In the Interim: 9/20/2019

arif-mamdaniWe’ve been back at church for a while now, but it still feels like we’re returning. Perhaps it’s the sudden and somewhat unexpected burst of warm weather. Maybe it’s just that I got sick last weekend and wasn’t able to join you at church, but to me, it feels like we’re still not quite back into the church year yet. There’s a transience to things on the surface. At the same time, there’s a deeper sense of permanence as newly graduated, I return to the rhythms of life outside of the academic world. I’ve caught myself thinking “oh yeah, I remember how it is to *not* got back to class in September!”

In the midst of all these musings on the transient and the permanent, I’ve been recalling Theodore Parker’s sermon of the same name (well, sort of). In a sermon/essay titled “A Discourse of the Transient and Permanent in Christianity,” Parker explores this dynamic of what is transient and what is permanent in religion, and in his case, Christianity. I’m not going to step on Parker’s punchline and ruin it for you – you can read it here if you want, but what it made me think about is the transient and permanent character not just of religion, but of religious community, particularly this one. 

Again, I’m not going to answer that question for you, but as you might have noticed, we’ve spent a lot of time with you asking some version of “Who are you? Why are you here? What is the good news this church has to proclaim to the world?” And we’ve been asking that question not just because it’s important to renew clarity of purpose during interim times, but also because this clarity of purpose can help to anchor you in what is permanent and enduring about this faith community, even in and through the many changes that come as new members come, other members leave, staff changes, and the world around us continues to compel our engagement in new ways.

So, I offer this question to you for the week(s) to come – What is enduring about UUCM? What was true 20 or 30 years ago that you know will be true 20 or 30 years from now? Equally so, what changes? Where might things be quite different in the future, even as the more enduring qualities remain? However you answer these questions, I look forward to seeing you in church!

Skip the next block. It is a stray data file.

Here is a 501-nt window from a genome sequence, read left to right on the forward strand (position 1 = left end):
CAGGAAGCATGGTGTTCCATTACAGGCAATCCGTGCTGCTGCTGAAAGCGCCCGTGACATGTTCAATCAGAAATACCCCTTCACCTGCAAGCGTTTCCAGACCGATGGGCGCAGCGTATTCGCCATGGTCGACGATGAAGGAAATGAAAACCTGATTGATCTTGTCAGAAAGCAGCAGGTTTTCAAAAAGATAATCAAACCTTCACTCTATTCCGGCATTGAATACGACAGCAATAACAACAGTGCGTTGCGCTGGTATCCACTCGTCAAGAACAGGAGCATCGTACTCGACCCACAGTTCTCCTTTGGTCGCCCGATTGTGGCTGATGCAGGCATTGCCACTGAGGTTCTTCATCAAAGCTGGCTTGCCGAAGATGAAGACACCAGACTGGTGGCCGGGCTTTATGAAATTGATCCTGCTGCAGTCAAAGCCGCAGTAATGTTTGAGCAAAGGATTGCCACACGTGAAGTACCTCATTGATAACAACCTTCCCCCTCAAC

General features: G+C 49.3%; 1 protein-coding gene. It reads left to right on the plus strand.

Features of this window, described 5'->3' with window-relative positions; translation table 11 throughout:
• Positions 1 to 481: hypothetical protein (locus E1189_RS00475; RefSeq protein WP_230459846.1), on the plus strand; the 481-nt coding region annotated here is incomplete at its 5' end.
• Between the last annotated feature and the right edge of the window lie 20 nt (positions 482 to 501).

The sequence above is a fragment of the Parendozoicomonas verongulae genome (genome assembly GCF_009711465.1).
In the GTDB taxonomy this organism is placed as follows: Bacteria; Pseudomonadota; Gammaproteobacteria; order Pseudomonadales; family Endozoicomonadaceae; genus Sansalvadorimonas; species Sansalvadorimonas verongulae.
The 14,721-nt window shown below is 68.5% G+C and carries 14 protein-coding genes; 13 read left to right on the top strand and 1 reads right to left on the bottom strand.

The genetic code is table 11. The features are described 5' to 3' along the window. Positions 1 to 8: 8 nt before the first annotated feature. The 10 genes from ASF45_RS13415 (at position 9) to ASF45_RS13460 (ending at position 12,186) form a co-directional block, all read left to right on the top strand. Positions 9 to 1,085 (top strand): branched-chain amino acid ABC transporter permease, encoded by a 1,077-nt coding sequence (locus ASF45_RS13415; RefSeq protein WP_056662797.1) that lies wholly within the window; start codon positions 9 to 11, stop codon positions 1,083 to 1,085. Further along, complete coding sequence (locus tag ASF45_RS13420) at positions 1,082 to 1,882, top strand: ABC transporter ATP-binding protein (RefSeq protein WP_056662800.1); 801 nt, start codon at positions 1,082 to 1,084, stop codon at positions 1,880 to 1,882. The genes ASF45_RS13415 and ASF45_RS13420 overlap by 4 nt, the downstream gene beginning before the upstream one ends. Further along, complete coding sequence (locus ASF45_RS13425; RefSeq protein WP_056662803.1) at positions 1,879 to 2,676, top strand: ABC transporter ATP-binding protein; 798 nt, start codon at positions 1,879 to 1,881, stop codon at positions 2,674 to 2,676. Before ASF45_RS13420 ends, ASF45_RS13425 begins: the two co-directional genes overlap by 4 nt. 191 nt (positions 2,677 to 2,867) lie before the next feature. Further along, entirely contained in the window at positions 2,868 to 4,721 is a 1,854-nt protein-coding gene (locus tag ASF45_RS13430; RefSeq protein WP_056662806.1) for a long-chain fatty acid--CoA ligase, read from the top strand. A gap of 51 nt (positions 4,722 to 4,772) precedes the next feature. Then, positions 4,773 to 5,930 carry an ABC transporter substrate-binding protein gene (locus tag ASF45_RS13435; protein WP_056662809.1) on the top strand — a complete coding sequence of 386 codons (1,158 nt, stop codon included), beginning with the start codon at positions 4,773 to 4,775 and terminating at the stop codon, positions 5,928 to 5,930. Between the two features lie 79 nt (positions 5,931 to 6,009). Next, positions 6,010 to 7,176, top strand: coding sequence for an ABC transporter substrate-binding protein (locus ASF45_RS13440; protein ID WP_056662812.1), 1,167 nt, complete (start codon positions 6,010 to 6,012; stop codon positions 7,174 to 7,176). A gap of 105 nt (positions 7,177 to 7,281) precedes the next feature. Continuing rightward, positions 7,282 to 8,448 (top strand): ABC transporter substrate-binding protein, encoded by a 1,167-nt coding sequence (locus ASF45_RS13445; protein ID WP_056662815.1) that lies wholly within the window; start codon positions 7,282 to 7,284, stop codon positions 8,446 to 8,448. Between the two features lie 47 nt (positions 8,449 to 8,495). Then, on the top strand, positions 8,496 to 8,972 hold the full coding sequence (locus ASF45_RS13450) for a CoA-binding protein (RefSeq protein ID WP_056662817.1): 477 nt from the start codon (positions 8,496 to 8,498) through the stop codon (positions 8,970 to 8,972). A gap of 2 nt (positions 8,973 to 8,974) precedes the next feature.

— Arif

Each week (starting again in August), the interim ministry team will share a reflection on the Soul Matters monthly theme, the state of the church, or the state of the world. MegTerri and Arif will alternate writing this “In the Interim” post. We encourage your comments.

One Comment

  1. These are challenging questions. As a newer member to UUCM, I know what initially attracted me to the congregation: the lack of dogma, the openness to question, the fundamental belief that all sentient beings are to be valued and treasured. Yet as my son begins to age, I find myself pausing when opportunities to act arise. Why not say an overt thanks to the universe before dinner? Why not give more voice to social justice efforts? There will come a day when he won’t be “too young” to participate in these efforts – and I hope I can be a strong leader and partner with him. For him, and for me, and for our global community.



Leave a Reply

Fill in your details below or click an icon to log in: Logo

You are commenting using your account. Log Out /  Change )

Facebook photo

You are commenting using your Facebook account. Log Out /  Change )

Connecting to %s